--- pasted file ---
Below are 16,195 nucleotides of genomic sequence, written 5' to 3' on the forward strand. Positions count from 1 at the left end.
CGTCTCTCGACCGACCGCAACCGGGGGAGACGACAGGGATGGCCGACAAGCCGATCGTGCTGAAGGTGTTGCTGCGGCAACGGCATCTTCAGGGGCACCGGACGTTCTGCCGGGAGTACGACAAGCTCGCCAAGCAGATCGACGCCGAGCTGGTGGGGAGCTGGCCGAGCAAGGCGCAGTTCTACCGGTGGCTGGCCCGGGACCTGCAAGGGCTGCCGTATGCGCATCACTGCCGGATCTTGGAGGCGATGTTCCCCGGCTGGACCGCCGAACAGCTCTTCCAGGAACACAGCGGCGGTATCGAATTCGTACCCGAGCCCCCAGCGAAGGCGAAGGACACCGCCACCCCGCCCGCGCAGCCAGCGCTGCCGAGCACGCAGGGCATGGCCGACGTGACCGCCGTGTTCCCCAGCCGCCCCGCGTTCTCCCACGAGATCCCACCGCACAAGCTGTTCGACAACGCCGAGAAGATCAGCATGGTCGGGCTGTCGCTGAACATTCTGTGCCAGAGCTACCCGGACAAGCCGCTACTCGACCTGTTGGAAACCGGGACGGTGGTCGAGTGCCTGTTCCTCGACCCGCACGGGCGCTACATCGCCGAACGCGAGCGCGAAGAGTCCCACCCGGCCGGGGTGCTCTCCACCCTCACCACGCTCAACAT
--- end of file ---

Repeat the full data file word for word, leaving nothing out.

Below are 16,195 nucleotides of genomic sequence, written 5' to 3' on the forward strand. Positions count from 1 at the left end.
CGTCTCTCGACCGACCGCAACCGGGGGAGACGACAGGGATGGCCGACAAGCCGATCGTGCTGAAGGTGTTGCTGCGGCAACGGCATCTTCAGGGGCACCGGACGTTCTGCCGGGAGTACGACAAGCTCGCCAAGCAGATCGACGCCGAGCTGGTGGGGAGCTGGCCGAGCAAGGCGCAGTTCTACCGGTGGCTGGCCCGGGACCTGCAAGGGCTGCCGTATGCGCATCACTGCCGGATCTTGGAGGCGATGTTCCCCGGCTGGACCGCCGAACAGCTCTTCCAGGAACACAGCGGCGGTATCGAATTCGTACCCGAGCCCCCAGCGAAGGCGAAGGACACCGCCACCCCGCCCGCGCAGCCAGCGCTGCCGAGCACGCAGGGCATGGCCGACGTGACCGCCGTGTTCCCCAGCCGCCCCGCGTTCTCCCACGAGATCCCACCGCACAAGCTGTTCGACAACGCCGAGAAGATCAGCATGGTCGGGCTGTCGCTGAACATTCTGTGCCAGAGCTACCCGGACAAGCCGCTACTCGACCTGTTGGAAACCGGGACGGTGGTCGAGTGCCTGTTCCTCGACCCGCACGGGCGCTACATCGCCGAACGCGAGCGCGAAGAGTCCCACCCGGCCGGGGTGCTCTCCACCCTCACCACGCTCAACAT